From The Globe and Mail: Canada’s largest chain of metropolitan newspapers will close the gates in the new year and ask readers to pay to read their online content.
Four top newspaper editors in Toronto talked about the challenges facing their newsrooms in a world where print economics are crumbling and digital is proving to be an economic scramble.
Arthur Brisbane Jr., outgoing public editor of the New York Times, had a few things to say in his final column about groupthink in the newsroom.
Striving to become a profitable, digital-first media company, Postmedia announced Tuesday that it plans to continue cutting costs in the next few years as it revealed lower second-quarter earnings.
In response to a slowdown in advertising sales, the Globe and Mail will be asking staff to accept unpaid furloughs this summer as one way to cut costs.
From The Globe and Mail: Publisher and chief executive officer Phillip Crawley told an all-staff meeting Thursday that the paper will implement a metered paywall system this fall, asking readers to pay if they read more than a certain number of articles each month. The number of free articles per month hasn’t yet been established, [...]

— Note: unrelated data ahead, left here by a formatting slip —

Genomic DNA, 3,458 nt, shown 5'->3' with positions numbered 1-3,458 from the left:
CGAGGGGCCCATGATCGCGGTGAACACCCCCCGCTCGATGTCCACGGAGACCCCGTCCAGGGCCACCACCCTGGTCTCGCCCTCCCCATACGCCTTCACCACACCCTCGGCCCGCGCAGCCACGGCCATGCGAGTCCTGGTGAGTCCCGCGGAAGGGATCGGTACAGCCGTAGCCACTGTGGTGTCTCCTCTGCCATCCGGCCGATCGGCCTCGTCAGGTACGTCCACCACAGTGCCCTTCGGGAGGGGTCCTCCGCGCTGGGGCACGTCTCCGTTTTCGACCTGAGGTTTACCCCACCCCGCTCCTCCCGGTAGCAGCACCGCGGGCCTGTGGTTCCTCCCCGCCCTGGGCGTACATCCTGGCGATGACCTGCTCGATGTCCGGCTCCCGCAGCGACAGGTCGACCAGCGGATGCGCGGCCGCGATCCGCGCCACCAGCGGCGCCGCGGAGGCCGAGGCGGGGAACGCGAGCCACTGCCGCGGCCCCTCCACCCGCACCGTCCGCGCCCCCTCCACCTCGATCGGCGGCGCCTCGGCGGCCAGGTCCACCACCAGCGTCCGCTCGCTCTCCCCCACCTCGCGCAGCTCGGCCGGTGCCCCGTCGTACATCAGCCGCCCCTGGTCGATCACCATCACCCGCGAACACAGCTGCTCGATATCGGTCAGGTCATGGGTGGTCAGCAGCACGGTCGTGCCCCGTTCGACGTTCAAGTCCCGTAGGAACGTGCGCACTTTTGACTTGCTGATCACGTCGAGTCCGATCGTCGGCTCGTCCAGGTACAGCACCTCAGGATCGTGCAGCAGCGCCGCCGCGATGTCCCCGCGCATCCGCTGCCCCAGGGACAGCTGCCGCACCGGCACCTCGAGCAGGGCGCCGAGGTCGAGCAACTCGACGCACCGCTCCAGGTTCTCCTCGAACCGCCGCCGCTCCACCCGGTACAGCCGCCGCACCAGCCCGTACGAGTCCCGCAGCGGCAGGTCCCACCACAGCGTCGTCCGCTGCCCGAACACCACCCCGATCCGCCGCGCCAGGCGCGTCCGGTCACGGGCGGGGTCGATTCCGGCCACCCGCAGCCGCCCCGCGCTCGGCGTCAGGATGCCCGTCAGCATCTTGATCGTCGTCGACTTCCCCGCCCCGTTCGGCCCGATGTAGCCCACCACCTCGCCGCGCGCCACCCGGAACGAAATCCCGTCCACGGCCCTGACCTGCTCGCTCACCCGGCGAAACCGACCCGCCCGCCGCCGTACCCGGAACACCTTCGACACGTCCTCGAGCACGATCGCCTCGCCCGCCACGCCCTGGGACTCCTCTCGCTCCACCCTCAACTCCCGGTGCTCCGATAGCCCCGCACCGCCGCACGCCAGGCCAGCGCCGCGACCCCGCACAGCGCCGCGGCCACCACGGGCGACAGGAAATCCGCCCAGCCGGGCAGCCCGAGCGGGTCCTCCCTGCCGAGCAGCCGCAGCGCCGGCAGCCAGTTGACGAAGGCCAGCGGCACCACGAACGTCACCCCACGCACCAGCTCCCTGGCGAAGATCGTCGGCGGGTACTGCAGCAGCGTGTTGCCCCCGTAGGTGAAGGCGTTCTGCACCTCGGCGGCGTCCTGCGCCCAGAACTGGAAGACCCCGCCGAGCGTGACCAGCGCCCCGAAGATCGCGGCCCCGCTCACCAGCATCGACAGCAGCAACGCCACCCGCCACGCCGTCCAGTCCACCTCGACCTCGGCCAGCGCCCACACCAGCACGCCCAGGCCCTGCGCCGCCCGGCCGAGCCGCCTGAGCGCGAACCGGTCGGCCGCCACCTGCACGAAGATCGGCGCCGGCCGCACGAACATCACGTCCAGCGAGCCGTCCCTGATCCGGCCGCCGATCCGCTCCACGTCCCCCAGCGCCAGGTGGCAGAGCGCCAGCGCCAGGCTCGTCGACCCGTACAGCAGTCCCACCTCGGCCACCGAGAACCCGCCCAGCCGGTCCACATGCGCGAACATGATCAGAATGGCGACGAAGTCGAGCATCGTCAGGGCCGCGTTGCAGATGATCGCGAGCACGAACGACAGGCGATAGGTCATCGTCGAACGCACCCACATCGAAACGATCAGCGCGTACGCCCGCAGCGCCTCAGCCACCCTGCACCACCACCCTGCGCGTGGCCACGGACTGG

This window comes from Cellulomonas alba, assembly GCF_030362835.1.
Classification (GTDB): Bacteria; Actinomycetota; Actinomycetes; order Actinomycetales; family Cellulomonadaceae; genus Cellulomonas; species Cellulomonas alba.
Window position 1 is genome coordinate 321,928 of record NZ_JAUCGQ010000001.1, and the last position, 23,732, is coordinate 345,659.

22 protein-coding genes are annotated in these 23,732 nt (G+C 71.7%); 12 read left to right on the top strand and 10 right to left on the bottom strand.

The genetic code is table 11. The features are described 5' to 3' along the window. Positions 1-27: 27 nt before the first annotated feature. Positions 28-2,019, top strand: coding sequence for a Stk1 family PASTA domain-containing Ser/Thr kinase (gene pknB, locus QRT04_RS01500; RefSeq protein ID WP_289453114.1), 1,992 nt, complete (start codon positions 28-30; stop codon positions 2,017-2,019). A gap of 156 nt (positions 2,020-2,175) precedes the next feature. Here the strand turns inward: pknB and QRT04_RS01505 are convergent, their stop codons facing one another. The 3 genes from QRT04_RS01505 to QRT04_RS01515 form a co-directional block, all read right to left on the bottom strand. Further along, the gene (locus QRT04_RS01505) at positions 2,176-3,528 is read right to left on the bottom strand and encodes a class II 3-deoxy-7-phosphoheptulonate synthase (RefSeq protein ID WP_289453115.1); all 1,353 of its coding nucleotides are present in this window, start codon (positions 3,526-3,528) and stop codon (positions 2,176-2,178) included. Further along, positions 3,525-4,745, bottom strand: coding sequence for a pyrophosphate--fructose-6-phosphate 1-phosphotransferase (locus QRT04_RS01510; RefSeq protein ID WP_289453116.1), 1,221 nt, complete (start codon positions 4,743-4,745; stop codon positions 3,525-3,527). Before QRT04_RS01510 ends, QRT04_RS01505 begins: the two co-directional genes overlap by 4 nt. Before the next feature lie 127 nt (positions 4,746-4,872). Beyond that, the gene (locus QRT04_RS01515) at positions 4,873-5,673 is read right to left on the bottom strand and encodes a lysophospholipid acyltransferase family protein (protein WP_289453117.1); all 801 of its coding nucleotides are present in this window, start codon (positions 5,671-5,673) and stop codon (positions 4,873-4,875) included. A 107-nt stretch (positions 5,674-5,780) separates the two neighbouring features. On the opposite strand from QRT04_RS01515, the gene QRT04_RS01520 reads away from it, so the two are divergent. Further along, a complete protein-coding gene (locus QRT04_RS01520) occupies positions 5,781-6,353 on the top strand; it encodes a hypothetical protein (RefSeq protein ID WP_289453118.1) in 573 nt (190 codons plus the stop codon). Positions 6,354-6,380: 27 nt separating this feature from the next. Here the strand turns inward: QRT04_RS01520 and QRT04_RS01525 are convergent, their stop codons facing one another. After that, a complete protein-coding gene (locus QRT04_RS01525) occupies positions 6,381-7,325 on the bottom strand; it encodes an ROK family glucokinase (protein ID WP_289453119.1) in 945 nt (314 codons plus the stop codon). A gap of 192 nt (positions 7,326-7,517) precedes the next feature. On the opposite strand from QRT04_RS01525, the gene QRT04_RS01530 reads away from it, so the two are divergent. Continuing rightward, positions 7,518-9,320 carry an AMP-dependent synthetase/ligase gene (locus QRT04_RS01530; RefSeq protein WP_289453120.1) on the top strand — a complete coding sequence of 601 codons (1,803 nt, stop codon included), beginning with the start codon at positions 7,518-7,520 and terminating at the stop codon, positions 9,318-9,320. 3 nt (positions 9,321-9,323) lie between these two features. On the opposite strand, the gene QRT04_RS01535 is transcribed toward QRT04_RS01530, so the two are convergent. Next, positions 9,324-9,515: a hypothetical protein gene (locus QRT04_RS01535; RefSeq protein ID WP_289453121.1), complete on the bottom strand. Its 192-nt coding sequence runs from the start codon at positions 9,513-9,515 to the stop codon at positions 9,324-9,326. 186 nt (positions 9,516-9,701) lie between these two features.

It seems that replacing print dollars with even digital dimes will be tougher than newspaper organizations thought. Digital ad sales are stagnant or even falling at some news companies.
National Post columnist Andrew Coyne had a pre-written column about the Alberta election, one that turned out to be wildly at odds with the final result. It was un-published.
The Guardian is an excellent newspaper that’s trying many innovations. One impetus for its risk-taking might be that the organization will run out of money if losses continue at their current pace.
A couple items rolled through my Twitter feed this weekend that are worth checking out in the ongoing battle between the digerati and those rooted in the ways of print and ink.